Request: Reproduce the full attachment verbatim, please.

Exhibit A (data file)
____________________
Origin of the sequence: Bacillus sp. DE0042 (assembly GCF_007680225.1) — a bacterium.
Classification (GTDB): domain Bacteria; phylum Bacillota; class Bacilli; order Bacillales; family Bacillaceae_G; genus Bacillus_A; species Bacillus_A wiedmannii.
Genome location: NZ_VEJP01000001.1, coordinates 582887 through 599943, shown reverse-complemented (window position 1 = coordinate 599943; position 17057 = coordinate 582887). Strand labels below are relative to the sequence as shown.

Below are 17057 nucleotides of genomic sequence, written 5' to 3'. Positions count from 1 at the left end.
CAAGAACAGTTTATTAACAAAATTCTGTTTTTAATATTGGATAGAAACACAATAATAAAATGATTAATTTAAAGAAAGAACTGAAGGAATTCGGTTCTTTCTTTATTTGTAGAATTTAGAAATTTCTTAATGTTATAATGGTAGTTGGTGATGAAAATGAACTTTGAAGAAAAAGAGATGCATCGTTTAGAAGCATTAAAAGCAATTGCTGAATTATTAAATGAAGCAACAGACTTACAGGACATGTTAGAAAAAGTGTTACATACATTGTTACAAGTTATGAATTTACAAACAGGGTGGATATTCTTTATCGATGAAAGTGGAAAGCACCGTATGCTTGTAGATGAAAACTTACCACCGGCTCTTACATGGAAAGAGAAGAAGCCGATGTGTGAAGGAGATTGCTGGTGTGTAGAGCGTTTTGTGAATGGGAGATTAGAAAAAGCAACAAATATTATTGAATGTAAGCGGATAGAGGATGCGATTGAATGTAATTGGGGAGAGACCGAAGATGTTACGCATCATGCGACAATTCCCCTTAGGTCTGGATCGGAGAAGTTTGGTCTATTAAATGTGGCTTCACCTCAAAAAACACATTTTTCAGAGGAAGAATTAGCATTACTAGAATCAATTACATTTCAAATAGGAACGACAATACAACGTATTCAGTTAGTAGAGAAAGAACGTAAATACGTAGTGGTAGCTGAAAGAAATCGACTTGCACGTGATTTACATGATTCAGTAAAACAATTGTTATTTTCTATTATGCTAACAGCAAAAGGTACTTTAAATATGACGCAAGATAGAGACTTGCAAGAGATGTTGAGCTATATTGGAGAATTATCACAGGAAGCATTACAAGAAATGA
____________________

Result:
Origin of the sequence: Bacillus sp. DE0042 (assembly GCF_007680225.1) — a bacterium.
Classification (GTDB): domain Bacteria; phylum Bacillota; class Bacilli; order Bacillales; family Bacillaceae_G; genus Bacillus_A; species Bacillus_A wiedmannii.
Genome location: NZ_VEJP01000001.1, coordinates 582887 through 599943, shown reverse-complemented (window position 1 = coordinate 599943; position 17057 = coordinate 582887). Strand labels below are relative to the sequence as shown.

Below are 17057 nucleotides of genomic sequence, written 5' to 3'. Positions count from 1 at the left end.
CAAGAACAGTTTATTAACAAAATTCTGTTTTTAATATTGGATAGAAACACAATAATAAAATGATTAATTTAAAGAAAGAACTGAAGGAATTCGGTTCTTTCTTTATTTGTAGAATTTAGAAATTTCTTAATGTTATAATGGTAGTTGGTGATGAAAATGAACTTTGAAGAAAAAGAGATGCATCGTTTAGAAGCATTAAAAGCAATTGCTGAATTATTAAATGAAGCAACAGACTTACAGGACATGTTAGAAAAAGTGTTACATACATTGTTACAAGTTATGAATTTACAAACAGGGTGGATATTCTTTATCGATGAAAGTGGAAAGCACCGTATGCTTGTAGATGAAAACTTACCACCGGCTCTTACATGGAAAGAGAAGAAGCCGATGTGTGAAGGAGATTGCTGGTGTGTAGAGCGTTTTGTGAATGGGAGATTAGAAAAAGCAACAAATATTATTGAATGTAAGCGGATAGAGGATGCGATTGAATGTAATTGGGGAGAGACCGAAGATGTTACGCATCATGCGACAATTCCCCTTAGGTCTGGATCGGAGAAGTTTGGTCTATTAAATGTGGCTTCACCTCAAAAAACACATTTTTCAGAGGAAGAATTAGCATTACTAGAATCAATTACATTTCAAATAGGAACGACAATACAACGTATTCAGTTAGTAGAGAAAGAACGTAAATACGTAGTGGTAGCTGAAAGAAATCGACTTGCACGTGATTTACATGATTCAGTAAAACAATTGTTATTTTCTATTATGCTAACAGCAAAAGGTACTTTAAATATGACGCAAGATAGAGACTTGCAAGAGATGTTGAGCTATATTGGAGAATTATCACAGGAAGCATTACAAGAAATGA